MARTY: It's a little weird for someone like me to be on the red carpet, surrounded by famous actors and actresses, things like that, and to have the entertainment press interviewing you while one of your colleagues is sitting in an Iranian prison with uncertain prospects for being released. You feel a little guilty, frankly. Why should I be here enjoying myself while a colleague is sitting in a prison?
You sort of have to go on with life, obviously. You can't shut yourself away from work and friends and things like that. But it does occur to you, as you're going through this process, that this is a weird coincidence and an uncomfortable coincidence. ... I noticed how people were referring to him by his first name -- they were deeply concerned about his predicament. (Rezaian was finally released in January.)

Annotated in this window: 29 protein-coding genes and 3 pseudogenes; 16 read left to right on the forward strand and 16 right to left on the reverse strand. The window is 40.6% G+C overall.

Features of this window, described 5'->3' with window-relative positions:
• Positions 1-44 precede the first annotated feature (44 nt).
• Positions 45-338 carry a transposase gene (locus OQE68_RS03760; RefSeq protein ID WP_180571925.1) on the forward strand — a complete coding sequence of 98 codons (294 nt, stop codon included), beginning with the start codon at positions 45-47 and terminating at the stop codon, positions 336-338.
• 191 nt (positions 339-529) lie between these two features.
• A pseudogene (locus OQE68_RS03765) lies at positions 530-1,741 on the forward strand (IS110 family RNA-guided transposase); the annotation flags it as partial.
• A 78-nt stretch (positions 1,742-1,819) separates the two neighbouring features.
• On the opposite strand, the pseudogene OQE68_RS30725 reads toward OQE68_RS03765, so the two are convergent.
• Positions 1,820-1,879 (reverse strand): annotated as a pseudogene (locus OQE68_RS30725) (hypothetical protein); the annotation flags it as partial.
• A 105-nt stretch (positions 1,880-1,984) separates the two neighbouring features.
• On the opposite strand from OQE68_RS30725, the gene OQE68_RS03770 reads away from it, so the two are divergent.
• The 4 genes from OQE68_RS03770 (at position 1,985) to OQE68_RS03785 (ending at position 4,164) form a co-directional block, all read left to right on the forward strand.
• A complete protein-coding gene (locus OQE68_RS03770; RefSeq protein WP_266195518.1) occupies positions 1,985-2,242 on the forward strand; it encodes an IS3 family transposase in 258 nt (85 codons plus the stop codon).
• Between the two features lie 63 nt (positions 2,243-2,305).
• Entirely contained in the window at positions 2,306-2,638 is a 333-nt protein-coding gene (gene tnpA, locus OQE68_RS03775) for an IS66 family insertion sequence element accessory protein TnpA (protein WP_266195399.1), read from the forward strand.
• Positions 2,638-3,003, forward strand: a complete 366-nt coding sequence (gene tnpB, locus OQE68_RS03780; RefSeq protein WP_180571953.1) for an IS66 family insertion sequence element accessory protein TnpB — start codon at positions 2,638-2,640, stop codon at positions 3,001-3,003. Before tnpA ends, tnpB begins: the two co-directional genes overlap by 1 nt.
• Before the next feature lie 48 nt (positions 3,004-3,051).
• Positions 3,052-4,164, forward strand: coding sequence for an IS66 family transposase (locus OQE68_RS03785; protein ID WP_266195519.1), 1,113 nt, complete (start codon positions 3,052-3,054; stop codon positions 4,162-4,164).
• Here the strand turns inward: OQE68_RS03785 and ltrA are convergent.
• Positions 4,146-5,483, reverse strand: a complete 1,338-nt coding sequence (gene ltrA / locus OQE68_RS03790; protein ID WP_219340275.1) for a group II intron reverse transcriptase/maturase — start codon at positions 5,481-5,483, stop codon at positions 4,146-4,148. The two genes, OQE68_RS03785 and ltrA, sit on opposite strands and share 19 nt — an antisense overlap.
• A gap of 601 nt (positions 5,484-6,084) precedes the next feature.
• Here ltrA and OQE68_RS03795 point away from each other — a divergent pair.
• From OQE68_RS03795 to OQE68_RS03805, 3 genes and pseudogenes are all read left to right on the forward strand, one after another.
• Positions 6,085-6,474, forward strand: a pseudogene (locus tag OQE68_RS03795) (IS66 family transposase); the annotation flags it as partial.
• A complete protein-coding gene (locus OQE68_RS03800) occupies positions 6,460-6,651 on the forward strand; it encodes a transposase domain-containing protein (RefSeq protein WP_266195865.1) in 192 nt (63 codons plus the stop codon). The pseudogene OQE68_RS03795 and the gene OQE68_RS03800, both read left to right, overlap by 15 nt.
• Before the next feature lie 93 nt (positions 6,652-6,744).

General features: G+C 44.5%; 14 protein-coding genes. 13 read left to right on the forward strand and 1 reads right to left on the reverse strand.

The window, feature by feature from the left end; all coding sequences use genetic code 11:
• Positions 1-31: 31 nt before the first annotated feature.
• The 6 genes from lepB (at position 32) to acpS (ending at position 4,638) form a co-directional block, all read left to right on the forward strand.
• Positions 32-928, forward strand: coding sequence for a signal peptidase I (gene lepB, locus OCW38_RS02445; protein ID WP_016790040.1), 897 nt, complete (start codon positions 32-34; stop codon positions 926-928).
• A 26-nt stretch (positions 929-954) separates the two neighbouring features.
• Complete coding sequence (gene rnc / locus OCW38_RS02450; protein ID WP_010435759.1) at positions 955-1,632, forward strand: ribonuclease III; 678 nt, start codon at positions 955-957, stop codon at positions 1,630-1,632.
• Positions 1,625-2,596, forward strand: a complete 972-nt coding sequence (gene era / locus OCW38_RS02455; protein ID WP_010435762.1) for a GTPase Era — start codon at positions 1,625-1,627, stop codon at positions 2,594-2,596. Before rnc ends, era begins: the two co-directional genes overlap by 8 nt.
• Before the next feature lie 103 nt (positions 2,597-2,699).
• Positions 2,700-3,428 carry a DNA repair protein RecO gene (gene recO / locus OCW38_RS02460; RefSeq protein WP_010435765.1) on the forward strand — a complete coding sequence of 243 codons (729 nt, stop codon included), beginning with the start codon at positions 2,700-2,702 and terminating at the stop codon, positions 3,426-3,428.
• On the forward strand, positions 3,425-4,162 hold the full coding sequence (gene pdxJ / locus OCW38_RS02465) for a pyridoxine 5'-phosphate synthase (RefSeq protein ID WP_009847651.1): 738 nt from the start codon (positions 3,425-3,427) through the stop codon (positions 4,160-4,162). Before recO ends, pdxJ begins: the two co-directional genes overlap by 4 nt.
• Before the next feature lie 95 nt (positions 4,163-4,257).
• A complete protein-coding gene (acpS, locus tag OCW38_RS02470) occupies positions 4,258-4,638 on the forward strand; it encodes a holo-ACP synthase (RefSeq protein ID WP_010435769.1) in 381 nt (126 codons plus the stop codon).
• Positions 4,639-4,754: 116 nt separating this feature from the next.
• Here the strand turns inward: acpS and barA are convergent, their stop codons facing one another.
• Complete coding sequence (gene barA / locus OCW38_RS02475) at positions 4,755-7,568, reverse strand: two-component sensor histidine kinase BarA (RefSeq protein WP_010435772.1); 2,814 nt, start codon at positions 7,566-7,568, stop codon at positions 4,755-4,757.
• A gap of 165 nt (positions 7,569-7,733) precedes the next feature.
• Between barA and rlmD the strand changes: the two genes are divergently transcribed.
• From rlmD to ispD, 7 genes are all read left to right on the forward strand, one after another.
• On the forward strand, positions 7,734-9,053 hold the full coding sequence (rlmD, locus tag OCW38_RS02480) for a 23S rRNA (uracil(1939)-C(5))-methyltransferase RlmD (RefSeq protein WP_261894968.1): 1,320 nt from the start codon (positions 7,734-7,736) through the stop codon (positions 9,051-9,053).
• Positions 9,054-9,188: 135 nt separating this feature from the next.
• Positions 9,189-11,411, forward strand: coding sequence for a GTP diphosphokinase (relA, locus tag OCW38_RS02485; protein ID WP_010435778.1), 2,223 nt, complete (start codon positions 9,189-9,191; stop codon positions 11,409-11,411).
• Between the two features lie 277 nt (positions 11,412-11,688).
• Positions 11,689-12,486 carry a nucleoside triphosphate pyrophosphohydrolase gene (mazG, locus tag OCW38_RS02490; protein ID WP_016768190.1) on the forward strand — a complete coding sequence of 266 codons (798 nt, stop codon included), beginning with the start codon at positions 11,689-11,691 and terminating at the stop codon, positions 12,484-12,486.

Movie touches the lives of victims
Moviegoers also approached the reporters and shared their own wrenching stories of clergy abuse.
SACHA: The movie is proving to be such a liberating, empowering thing for clergy sex abuse survivors.
ROBBY: I gave a talk last Thursday evening in Boston. Afterwards, a guy I know, a retired lawyer, came up to me and told me how he was abused by a priest in the New York archdiocese in the 1960's. This is somebody I know who'd never said anything to me about this.
The glitz of the movie biz
On a much lighter note, the journalists have also gained knowledge about the movie industry along the way.
MATT: It's an alternative universe. You can see how people's heads can get spun around. You know, the limos. The fancy meals. If you do this often enough, I suppose you can start to think, 'This is real life.' But this is not real life, it's a bubble.